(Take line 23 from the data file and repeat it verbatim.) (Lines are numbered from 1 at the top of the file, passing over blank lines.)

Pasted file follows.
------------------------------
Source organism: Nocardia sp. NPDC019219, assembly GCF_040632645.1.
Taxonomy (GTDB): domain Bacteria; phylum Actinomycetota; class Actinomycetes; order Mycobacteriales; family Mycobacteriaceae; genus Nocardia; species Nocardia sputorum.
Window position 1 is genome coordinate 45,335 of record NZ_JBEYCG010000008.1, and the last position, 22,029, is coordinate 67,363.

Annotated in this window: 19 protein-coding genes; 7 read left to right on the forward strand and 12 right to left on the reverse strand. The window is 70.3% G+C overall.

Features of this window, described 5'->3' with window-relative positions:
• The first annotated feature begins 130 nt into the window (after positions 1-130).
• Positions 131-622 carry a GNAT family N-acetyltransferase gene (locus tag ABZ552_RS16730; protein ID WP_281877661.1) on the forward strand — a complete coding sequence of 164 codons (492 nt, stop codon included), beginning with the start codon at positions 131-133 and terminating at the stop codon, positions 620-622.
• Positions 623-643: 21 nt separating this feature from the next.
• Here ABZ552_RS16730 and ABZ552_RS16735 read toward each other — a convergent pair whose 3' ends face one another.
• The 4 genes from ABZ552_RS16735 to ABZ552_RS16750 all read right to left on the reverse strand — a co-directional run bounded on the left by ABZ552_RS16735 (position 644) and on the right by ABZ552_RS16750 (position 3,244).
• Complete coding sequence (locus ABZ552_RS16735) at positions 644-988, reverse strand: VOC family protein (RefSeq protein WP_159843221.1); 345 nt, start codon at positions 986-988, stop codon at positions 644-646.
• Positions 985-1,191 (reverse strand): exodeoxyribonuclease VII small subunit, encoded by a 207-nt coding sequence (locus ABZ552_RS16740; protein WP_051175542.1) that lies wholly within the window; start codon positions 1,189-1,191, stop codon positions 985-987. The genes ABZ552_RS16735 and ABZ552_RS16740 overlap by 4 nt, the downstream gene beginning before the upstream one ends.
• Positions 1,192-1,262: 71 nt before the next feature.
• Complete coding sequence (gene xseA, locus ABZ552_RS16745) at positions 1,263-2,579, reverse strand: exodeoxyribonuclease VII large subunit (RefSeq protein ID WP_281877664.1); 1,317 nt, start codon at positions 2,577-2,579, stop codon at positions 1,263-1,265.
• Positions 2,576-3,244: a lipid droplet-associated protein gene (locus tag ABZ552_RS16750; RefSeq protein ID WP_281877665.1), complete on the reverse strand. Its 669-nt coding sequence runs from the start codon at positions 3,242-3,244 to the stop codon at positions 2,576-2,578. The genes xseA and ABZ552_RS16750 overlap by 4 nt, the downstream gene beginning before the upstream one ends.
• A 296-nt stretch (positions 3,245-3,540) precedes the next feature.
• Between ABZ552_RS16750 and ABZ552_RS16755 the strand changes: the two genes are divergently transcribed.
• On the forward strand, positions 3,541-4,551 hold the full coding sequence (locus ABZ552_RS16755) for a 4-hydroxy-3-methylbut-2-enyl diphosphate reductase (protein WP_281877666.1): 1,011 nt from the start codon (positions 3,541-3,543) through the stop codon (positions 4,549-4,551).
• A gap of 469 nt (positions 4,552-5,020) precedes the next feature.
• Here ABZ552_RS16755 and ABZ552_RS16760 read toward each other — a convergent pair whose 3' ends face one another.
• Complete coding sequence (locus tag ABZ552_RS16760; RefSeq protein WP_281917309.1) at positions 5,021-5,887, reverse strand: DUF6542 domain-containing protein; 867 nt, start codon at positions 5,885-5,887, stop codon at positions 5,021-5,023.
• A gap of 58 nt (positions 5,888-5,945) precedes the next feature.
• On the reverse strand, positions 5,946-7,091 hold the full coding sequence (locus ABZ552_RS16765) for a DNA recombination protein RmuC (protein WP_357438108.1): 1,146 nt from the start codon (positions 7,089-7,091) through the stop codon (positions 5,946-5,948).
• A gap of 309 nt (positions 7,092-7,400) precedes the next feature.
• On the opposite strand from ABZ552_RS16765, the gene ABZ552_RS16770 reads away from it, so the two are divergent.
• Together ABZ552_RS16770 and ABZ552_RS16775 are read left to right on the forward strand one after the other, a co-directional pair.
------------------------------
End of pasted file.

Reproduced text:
• On the reverse strand, positions 5,946-7,091 hold the full coding sequence (locus ABZ552_RS16765) for a DNA recombination protein RmuC (protein WP_357438108.1): 1,146 nt from the start codon (positions 7,089-7,091) through the stop codon (positions 5,946-5,948).